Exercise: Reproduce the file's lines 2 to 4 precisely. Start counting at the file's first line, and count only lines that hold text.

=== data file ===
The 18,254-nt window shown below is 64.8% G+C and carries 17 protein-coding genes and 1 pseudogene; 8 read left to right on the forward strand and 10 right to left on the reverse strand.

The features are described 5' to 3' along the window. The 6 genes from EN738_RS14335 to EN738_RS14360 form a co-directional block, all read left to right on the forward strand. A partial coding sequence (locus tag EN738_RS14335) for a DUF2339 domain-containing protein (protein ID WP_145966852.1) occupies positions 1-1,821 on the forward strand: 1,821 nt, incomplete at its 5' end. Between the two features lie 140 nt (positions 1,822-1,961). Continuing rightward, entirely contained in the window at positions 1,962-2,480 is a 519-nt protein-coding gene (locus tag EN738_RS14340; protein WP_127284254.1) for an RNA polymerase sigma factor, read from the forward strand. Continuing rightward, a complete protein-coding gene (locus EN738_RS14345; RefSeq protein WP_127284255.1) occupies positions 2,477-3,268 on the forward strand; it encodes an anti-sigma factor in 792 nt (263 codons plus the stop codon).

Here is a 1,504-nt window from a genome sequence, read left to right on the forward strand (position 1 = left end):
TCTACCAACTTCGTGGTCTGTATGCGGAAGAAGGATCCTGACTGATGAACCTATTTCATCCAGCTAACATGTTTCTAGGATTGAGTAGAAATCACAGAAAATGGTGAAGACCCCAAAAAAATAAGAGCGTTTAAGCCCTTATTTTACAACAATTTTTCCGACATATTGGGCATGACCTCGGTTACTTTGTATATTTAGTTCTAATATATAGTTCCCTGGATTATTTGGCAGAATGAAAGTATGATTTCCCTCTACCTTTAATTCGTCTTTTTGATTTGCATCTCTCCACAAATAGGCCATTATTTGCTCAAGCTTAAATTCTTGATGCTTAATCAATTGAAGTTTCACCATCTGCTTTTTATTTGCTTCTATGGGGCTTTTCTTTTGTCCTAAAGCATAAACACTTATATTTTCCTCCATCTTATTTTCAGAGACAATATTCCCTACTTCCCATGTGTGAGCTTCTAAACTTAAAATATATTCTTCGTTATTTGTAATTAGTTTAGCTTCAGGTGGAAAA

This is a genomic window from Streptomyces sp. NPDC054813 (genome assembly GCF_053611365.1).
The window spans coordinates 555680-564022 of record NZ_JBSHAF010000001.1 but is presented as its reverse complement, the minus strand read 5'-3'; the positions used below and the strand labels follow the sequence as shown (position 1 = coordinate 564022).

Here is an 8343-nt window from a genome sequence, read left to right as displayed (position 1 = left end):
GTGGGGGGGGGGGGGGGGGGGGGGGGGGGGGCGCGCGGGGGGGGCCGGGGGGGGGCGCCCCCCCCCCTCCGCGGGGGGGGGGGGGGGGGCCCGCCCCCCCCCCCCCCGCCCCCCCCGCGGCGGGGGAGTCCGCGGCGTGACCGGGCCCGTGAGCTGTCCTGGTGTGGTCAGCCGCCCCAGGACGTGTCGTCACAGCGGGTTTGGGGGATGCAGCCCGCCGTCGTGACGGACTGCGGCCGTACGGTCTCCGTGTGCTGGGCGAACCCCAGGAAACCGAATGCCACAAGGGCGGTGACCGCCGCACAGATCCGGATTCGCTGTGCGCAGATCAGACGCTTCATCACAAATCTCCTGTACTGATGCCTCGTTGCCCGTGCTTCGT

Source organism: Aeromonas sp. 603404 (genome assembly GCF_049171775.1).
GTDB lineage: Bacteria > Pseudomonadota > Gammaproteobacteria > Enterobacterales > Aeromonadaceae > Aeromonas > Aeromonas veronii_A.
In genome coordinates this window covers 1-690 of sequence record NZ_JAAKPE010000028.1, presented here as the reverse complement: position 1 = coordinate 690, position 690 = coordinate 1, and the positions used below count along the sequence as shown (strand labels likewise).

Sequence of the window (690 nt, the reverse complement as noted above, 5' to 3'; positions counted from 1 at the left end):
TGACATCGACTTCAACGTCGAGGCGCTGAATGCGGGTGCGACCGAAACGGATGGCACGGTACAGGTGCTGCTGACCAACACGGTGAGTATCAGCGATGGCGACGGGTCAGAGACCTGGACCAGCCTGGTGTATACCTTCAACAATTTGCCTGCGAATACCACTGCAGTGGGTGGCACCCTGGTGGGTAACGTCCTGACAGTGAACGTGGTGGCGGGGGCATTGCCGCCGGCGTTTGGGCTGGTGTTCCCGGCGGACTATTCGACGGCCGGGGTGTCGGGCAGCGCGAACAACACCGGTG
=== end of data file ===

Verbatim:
The features are described 5' to 3' along the window. The 6 genes from EN738_RS14335 to EN738_RS14360 form a co-directional block, all read left to right on the forward strand. A partial coding sequence (locus tag EN738_RS14335) for a DUF2339 domain-containing protein (protein ID WP_145966852.1) occupies positions 1-1,821 on the forward strand: 1,821 nt, incomplete at its 5' end. Between the two features lie 140 nt (positions 1,822-1,961). Continuing rightward, entirely contained in the window at positions 1,962-2,480 is a 519-nt protein-coding gene (locus tag EN738_RS14340; protein WP_127284254.1) for an RNA polymerase sigma factor, read from the forward strand. Continuing rightward, a complete protein-coding gene (locus EN738_RS14345; RefSeq protein WP_127284255.1) occupies positions 2,477-3,268 on the forward strand; it encodes an anti-sigma factor in 792 nt (263 codons plus the stop codon).

Here is a 1,504-nt window from a genome sequence, read left to right on the forward strand (position 1 = left end):
TCTACCAACTTCGTGGTCTGTATGCGGAAGAAGGATCCTGACTGATGAACCTATTTCATCCAGCTAACATGTTTCTAGGATTGAGTAGAAATCACAGAAAATGGTGAAGACCCCAAAAAAATAAGAGCGTTTAAGCCCTTATTTTACAACAATTTTTCCGACATATTGGGCATGACCTCGGTTACTTTGTATATTTAGTTCTAATATATAGTTCCCTGGATTATTTGGCAGAATGAAAGTATGATTTCCCTCTACCTTTAATTCGTCTTTTTGATTTGCATCTCTCCACAAATAGGCCATTATTTGCTCAAGCTTAAATTCTTGATGCTTAATCAATTGAAGTTTCACCATCTGCTTTTTATTTGCTTCTATGGGGCTTTTCTTTTGTCCTAAAGCATAAACACTTATATTTTCCTCCATCTTATTTTCAGAGACAATATTCCCTACTTCCCATGTGTGAGCTTCTAAACTTAAAATATATTCTTCGTTATTTGTAATTAGTTTAGCTTCAGGTGGAAAA